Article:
Communication channels: our first, our last, our everything?

By Sue Dewhurst and Liam FitzPatrick

Computer Office Work

Thanks to years as a hospital radio volunteer and being a serial dater of DJs in her younger days, Sue occasionally turns to music to illustrate a point. Most recently she dropped in a reference to the old Barry White disco classic, My First, My Last, My Everything. 

The unlikely backdrop to the musical interlude? A conversation about professional communicators, channels, and another ‘classic’ – the article, conversation or conference debate forecasting the dawn of a new phase in our industry, when internal communicators will become strategists, focused on outcomes over outputs and measuring accordingly. 

Déjà vu

We were both feeling quite frustrated. Having read two such articles in quick succession, we were reminiscing about all those times over the last 10-15 years when we’d been here before. We probably even wrote one or two of the articles and spoke in some of the debates. And yet, here we apparently still are. How is it that we keep going around in circles, heralding this bright future, but never quite reaching the pot at the end of the rainbow? 

Our first …

We took the view that one reason was the relationship many comms pros have with channels. 

There are certainly times when channels should be the first thing on our minds. We need a channels infrastructure to be able to operate, it needs to be the right structure to support the business and communication strategy, and it’s part of the employee experience. All these things are important.

Our last …

There are also many, many times when they should be the last thing we think about. A strategic approach to communication starts with exploring the organisational goal communication needs to support; with understanding the root causes behind problems that need to be solved. This means resisting the temptation to jump quickly to tactical solutions, and asking more questions and listening for longer than might feel comfortable.

But surely we know that, don’t we?  As a profession, we’ve been giving ourselves this advice for years. So why do we apparently not take it? 

Sometimes, of course, we really do try to take it, but the barriers are just too high. We know excellent communicators who are genuinely stretched too thin, working in organisations where the leaders just don’t ‘get it’. 

Our everything?

Elsewhere though, we see repeated scenarios in which channels become our everything. When communicators talk a good game about wanting to be strategic, but actually what dominates their thoughts and conversations is channels. 

In days of old, it was all about print. Certain professional associations for communicators had whole awards categories dedicated to factors like ‘best font’. (No, we’re not joking.) 

And then, along came The Intranet. At which point, conference agendas filled with sessions dedicated to hypothesising what this new technology might mean and what organisations might do with it … and later to show case study after case study of what they actually were doing with it.

Conversations inside organisations focused on stopping print and moving everything onto The Intranet, which seemed like the one-stop-shop solution to all communications problems.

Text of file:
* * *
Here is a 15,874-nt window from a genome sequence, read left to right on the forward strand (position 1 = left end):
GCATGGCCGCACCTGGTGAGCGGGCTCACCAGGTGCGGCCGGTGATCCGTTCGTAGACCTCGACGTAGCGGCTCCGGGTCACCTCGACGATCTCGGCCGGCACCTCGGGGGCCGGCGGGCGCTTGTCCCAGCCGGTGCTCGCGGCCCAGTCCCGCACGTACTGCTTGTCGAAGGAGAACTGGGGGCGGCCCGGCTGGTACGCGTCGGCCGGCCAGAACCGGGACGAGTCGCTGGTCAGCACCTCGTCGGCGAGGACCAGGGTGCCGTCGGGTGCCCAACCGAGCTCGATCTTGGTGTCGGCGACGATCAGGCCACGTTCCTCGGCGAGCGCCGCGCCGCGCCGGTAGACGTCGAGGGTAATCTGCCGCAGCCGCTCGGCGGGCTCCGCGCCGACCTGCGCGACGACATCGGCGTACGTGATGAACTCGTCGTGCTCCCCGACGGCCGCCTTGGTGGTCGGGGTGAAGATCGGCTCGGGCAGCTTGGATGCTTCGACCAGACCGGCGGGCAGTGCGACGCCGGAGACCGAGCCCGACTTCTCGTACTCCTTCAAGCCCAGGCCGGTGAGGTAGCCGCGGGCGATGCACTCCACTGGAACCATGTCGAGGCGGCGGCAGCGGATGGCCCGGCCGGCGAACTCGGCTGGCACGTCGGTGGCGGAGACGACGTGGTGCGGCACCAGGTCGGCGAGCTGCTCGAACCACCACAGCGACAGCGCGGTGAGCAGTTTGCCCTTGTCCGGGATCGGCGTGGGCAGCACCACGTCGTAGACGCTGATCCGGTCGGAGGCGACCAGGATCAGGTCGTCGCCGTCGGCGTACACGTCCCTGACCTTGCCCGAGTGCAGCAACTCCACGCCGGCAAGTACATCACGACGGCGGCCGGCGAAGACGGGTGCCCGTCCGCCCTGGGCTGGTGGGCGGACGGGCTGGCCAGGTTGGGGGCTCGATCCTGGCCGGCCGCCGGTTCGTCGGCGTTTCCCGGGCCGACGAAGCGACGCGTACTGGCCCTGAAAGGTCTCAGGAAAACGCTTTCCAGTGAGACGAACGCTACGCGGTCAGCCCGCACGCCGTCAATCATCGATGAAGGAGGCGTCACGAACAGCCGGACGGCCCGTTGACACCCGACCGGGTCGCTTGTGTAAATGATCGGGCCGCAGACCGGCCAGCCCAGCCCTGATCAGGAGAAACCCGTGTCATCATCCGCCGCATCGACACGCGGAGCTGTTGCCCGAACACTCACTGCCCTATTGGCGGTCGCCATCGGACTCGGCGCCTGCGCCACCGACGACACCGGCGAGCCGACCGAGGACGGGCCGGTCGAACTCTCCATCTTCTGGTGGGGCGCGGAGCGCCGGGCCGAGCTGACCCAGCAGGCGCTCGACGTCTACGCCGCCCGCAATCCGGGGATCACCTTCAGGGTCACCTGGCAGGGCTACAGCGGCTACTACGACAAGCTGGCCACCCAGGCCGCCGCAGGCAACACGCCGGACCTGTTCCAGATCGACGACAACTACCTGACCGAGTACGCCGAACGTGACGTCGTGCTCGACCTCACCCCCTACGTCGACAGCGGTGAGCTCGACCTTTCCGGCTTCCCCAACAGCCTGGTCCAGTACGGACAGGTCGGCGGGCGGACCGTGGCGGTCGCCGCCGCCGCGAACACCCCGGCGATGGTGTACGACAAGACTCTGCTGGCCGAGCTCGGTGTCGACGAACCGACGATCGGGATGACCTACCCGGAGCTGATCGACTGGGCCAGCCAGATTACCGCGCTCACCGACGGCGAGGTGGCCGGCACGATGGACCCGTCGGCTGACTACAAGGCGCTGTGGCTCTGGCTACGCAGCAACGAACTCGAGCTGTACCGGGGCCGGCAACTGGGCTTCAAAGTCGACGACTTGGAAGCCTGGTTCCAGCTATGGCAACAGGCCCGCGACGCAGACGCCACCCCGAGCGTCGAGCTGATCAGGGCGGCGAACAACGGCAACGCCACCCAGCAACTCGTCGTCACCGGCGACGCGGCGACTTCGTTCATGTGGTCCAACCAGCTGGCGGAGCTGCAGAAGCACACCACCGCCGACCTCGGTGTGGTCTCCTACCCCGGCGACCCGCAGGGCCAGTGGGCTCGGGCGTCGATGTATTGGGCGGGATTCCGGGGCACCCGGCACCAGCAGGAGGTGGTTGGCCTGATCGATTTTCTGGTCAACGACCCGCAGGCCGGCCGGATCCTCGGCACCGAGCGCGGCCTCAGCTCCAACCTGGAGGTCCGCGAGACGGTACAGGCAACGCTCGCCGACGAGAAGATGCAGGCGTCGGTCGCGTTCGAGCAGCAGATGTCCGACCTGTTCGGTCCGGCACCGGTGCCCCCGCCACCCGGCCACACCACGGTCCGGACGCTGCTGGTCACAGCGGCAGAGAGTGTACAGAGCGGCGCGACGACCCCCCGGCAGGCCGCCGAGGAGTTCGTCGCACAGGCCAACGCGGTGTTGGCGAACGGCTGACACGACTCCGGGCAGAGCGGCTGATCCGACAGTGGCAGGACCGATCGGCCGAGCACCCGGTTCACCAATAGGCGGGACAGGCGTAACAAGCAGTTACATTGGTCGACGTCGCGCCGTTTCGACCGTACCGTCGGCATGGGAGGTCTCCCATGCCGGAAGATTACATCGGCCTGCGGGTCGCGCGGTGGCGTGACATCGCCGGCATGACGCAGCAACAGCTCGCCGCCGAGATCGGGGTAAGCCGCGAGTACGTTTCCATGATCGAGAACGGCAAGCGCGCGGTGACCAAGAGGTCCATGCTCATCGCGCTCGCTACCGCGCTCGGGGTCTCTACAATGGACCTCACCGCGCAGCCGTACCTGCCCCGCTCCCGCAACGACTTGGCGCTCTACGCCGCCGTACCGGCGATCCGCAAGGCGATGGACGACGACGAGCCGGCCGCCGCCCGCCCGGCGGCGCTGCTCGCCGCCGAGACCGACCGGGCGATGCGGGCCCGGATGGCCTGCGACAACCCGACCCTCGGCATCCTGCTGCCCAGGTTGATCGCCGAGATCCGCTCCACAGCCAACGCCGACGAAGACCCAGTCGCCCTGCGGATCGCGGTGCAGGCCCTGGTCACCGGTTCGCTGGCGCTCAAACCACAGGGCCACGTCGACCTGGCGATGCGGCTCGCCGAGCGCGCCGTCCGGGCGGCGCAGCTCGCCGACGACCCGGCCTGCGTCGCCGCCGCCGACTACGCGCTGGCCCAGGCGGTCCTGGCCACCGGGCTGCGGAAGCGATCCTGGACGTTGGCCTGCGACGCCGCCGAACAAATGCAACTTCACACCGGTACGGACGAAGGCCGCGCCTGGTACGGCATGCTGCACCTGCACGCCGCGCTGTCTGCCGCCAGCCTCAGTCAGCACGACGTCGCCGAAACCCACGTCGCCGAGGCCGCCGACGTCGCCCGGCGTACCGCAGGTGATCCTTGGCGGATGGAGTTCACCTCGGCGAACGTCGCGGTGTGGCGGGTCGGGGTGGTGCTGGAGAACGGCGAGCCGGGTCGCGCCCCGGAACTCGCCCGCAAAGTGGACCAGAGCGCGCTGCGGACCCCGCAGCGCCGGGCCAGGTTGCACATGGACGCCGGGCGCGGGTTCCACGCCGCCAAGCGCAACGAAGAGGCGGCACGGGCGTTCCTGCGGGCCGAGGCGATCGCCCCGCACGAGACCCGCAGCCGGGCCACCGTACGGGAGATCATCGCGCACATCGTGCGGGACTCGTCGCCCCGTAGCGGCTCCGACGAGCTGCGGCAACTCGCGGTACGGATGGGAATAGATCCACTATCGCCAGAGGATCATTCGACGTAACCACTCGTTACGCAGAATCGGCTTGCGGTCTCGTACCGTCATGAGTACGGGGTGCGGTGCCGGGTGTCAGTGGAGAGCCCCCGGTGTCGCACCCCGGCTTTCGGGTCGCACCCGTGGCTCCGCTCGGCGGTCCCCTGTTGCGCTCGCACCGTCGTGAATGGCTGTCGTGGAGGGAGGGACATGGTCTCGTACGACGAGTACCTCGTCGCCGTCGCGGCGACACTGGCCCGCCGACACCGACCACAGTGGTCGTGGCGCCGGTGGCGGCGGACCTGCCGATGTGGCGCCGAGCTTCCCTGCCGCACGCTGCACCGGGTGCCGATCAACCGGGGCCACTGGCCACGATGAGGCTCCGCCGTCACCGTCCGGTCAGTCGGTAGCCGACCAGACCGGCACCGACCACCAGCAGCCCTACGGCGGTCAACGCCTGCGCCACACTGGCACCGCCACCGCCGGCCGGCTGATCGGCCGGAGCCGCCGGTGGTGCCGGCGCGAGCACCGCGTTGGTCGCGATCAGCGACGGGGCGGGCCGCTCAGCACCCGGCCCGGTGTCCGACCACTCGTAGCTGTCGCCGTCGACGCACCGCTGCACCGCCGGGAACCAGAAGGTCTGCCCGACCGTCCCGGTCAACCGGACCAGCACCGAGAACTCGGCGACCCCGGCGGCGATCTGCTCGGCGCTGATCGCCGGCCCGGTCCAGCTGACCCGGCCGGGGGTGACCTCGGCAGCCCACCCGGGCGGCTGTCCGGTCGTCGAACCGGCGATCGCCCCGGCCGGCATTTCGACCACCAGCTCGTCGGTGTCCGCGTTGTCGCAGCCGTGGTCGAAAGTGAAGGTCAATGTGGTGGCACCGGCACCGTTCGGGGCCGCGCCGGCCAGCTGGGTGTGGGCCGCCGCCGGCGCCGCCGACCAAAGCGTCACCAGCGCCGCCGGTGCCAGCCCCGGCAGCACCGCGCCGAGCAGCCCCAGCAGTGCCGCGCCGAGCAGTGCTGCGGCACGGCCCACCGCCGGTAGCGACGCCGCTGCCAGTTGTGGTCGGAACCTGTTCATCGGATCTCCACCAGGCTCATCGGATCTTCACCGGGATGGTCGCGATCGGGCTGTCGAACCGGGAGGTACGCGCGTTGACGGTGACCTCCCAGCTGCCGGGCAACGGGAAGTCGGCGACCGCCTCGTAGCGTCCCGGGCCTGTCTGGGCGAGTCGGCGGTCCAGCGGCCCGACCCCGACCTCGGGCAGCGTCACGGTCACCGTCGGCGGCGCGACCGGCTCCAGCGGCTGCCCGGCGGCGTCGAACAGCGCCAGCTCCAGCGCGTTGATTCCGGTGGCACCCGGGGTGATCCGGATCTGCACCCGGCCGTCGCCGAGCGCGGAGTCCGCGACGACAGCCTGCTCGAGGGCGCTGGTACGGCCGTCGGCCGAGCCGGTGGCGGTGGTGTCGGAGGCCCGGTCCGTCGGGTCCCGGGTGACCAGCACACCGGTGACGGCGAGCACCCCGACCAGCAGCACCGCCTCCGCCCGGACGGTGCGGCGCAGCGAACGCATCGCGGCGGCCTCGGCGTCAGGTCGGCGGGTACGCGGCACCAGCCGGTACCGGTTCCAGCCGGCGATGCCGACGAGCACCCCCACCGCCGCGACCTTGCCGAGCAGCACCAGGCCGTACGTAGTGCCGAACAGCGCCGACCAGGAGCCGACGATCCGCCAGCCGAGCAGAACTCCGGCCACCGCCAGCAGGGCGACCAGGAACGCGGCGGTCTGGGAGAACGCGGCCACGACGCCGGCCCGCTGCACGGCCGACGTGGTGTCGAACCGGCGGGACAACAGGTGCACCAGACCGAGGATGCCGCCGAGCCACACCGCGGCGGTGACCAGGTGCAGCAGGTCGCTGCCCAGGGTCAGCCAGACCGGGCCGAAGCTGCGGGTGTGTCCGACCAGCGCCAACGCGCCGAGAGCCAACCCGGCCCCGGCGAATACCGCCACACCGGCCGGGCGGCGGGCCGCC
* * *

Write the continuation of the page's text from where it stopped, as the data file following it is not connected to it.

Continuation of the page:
A similar pattern was repeated when social media was born. More recently, we’ve seen the conversation turn to digital. We even noticed someone arguing a short time ago that should be the focus of communicators’ attention, because they form so much of ‘the employee experience’. 

Now don’t get us wrong here, we’re not suggesting we should hide our heads in the sand, forget about what’s coming over the horizon and stick with the way we’ve always done things. We’re also not downplaying the fundamental shifts and array of possibilities new channels have brought to employee communication.

But what we do see is that it’s very easy to shift all attention and energy to the latest ‘shiny’ tactical options or find a new angle which makes it feel OK to put channels at the centre of our world. And every time we do, we fall back into to our old traps … until we wake up again and re-discover the concept of outcomes before outputs.

Why we should all eat our greens

To mix our metaphors, many years ago, when we wrote the first iteration of the Melcrum Black Belt training, we asked several people to review it for us. We both remember the day one person came back to say it felt like “broccoli”. By which they meant the content was clearly very good for you, but it just didn’t feel very exciting. The implication was that they’d much prefer a portion of chocolate cake with a sparkler fizzing away on top.

But the thing is, however much we might love chocolate cake, however tempting it is to go straight to the dessert menu, we all know a good diet is about getting the balance right. And a good proportion of it should be based on vegetables! 

To use communication in a good, strategic way, as a business enabler, we don’t need to re-invent the wheel – or our profession. There is no holy grail, waiting to be discovered. The principles are already here.  Outcomes, not outputs. Let’s think of channels occasionally first, most often last, and set the mental alarm bells ringing very loudly if they become our everything. 

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Capture d’écran, le 2019-04-03 à 17.31.5

Authors

Sue Dewhurst and Liam FitzPatrick are longstanding collaborators. Although they work independently for clients, they have come together over the years to create the original and renowned Melcrum Blackbelt training programme for communicators and to research skills and competencies. Their work has resulted in multiple articles and most recently, in the book Successful Internal Communications published by Kogan Page in 2019.